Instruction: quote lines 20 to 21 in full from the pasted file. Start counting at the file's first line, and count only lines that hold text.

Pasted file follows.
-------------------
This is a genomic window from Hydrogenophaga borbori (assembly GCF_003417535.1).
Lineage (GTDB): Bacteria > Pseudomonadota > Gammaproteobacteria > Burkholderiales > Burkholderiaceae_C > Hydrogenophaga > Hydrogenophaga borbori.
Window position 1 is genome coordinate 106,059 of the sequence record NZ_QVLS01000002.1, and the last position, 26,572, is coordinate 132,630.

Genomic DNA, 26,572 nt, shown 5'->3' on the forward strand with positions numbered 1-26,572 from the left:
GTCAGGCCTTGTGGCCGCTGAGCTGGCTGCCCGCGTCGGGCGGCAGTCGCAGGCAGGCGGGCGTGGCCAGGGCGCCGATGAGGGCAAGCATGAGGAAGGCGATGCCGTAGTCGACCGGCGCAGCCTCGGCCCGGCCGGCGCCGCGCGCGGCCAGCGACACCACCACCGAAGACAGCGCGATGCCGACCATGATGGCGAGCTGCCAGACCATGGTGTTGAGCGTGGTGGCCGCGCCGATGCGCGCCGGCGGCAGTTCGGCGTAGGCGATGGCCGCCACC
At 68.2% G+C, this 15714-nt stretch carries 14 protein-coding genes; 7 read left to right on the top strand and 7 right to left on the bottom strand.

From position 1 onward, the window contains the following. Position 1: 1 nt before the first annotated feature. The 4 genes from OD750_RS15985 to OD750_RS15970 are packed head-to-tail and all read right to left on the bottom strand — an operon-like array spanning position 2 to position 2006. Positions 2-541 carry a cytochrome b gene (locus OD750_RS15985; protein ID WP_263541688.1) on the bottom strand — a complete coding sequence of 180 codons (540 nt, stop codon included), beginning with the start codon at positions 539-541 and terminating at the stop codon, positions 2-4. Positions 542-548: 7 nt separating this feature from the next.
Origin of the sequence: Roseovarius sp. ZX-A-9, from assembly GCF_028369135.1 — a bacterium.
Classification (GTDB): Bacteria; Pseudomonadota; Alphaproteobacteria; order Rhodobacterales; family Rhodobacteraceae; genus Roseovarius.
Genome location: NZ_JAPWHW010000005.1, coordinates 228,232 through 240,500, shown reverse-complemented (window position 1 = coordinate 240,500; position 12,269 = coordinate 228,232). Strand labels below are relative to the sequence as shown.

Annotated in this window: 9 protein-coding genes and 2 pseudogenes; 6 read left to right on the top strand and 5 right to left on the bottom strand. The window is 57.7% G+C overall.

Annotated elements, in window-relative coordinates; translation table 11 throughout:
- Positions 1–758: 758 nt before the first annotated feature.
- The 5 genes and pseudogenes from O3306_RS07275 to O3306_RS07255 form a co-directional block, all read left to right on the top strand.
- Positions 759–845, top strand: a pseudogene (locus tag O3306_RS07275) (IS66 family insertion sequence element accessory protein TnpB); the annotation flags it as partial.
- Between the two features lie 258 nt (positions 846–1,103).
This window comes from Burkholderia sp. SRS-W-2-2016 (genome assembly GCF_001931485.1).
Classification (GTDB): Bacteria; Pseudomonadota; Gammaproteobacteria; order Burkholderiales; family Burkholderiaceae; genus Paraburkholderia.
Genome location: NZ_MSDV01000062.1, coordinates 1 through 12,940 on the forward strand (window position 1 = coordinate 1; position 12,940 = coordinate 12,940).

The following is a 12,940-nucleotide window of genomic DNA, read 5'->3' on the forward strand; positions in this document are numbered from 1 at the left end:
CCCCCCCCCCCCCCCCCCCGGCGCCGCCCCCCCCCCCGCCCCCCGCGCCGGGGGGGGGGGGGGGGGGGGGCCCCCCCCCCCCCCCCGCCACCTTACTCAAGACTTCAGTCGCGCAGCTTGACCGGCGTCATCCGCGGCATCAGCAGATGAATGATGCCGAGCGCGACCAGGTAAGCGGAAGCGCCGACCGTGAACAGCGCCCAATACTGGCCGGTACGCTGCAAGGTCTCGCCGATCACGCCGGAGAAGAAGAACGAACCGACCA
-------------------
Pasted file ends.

The following is a 12,940-nucleotide window of genomic DNA, read 5'->3' on the forward strand; positions in this document are numbered from 1 at the left end:
CCCCCCCCCCCCCCCCCCCGGCGCCGCCCCCCCCCCCGCCCCCCGCGCCGGGGGGGGGGGGGGGGGGGGGCCCCCCCCCCCCCCCCGCCACCTTACTCAAGACTTCAGTCGCGCAGCTTGACCGGCGTCATCCGCGGCATCAGCAGATGAATGATGCCGAGCGCGACCAGGTAAGCGGAAGCGCCGACCGTGAACAGCGCCCAATACTGGCCGGTACGCTGCAAGGTCTCGCCGATCACGCCGGAGAAGAAGAACGAACCGACCA